The RFID reader apparatus 100 may be configured for transferring messages & data from the contactless interface 212 the wireless interface 218 in active mode and to run contactless to wireless applications.
The RFID reader apparatus 100 may be configured for interfacing with the Internet (via TCP/IP interface 230) and emulating a smart card. In real world applications, the apparatus is a “mobile wallet” used as prepaid electronic cash, tickets, ID, access to buildings and corporate networks, membership cards for clubs and loyalty programmes, etc.
The RFID reader apparatus 100 may include a standard-compliant contactless interface and a wireless client interface; wherein the contactless interface 212 complies to one or more of the following standard interfaces: RFID-contactless interface according to ISO 14443 & ISO 15693 and NFC; and wherein the wireless client interface 218 comprises at least one of the interfaces selected from the group consisting of Zigbee, Bluetooth, WLAN 802.11, UWB, USB wireless and any similar interface.
Multiple ISO Standard Protocols (Mifare, ISO 14443, ISO 15693, etc) can be stored or masked to memory 204, making the apparatus RFID agnostic (any standard communication interface) for use in a combination of applications such as physical & logical access as well as payment.
The RFID reader apparatus 100 operates in conjunction with the inserted contactless smart card fob (116,
The communication protocol between the RFID reader apparatus 100/Contactless smart card fob 116 and an external (see
The RFID reader apparatus 150 can read/write at 125 KHz and 13.56 MHz. For example, it might be necessary to write to the 125 KHz transponder for service data, mileage, etc. as well as a key for mechanical access to a vehicle, building, safe, locker, and the like. It might also be necessary for the RFID reader apparatus 150 to read from the 125 KHz transponder. Therefore, the block 234 labeled “Electronic Immobilizer” includes an RF interface for interfacing with the Electronic Immobilizer.
Applications for the RFID Reader 100 (and Vehicle Immobilizer 150)
Generally, in the descriptions that follow, either the RFID reader 100 (
The RFID reader apparatus via its contact interface 206 or its wireless interface 218 (and TCP/IP interface 230) can synchronize itself with an Internet atomic clock, allowing every event & transaction to be recorded with an exact time/date stamp.
The RFID reader apparatus can generate “One-Time-Passwords” (OTP) when in an electromagnetic field or in a wireless hotspot. Each password can be synchronized or encrypted with the time from a public NTP server (Internet Atomic Clock).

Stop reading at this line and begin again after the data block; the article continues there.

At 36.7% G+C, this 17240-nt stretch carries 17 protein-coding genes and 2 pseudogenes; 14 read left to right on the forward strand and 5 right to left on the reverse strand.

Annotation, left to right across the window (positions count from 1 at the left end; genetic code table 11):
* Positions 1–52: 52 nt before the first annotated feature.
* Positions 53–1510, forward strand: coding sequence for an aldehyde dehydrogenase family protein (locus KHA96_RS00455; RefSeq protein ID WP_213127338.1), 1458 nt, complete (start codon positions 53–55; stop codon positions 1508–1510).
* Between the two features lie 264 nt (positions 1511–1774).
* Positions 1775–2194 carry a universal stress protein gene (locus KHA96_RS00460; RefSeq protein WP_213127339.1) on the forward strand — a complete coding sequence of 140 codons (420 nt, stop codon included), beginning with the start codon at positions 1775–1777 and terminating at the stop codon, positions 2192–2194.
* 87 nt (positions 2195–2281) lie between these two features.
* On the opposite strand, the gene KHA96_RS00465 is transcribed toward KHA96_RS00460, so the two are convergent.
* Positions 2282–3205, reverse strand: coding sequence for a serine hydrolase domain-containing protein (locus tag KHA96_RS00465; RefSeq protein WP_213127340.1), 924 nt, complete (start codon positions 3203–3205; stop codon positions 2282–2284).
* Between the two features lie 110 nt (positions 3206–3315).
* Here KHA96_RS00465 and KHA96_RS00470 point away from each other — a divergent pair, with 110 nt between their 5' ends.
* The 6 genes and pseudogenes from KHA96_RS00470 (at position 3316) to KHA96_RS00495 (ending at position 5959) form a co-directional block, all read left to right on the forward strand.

The RFID reader apparatus accommodates Single Sign-on access to password protected sites by reading the inserted contactless smart card fob which stores dynamic encrypted keys in synchronization with an Internet atomic clock, and the fingerprint template of the user. Only when the RFID reader apparatus matches a live fingerprint scan with the stored template in its memory, is it possible to use the internal PIN to enter a website with the correct login ID and password.
The RFID reader apparatus can validate whether a person is allowed to access a network (logical access) or enter a facility (physical access) using it's wireless interface. Real time upgrading & revoking of privileges or authorizing certain activities and access permissions can be implemented when the user is in a WPAN (wireless personal area network) or a WLAN (wireless local area network) such as a hot spot or office building. Revoking or granting of privileges can be via the wireless interface of the apparatus and such messages can be embedded in the EEPROM of the RFID device or in mass storage. The transmission of real time credentials can be via the host, contactless or wireless interface.
To save on power consumption the RFID reader apparatus can receive or transmit data via its wireless interface on a periodic basis as well as powering down during periods of inactivity (sleep mode). The RFID reader apparatus can also monitor and record environmental parameters such as temperature and humidity. If the RFID reader apparatus is lost, location determination (Real-Time Location System) is possible when in a WiFi network. In addition to location calculation, the RFID reader apparatus can use its wireless interface to receive configuration data making it field upgradeable.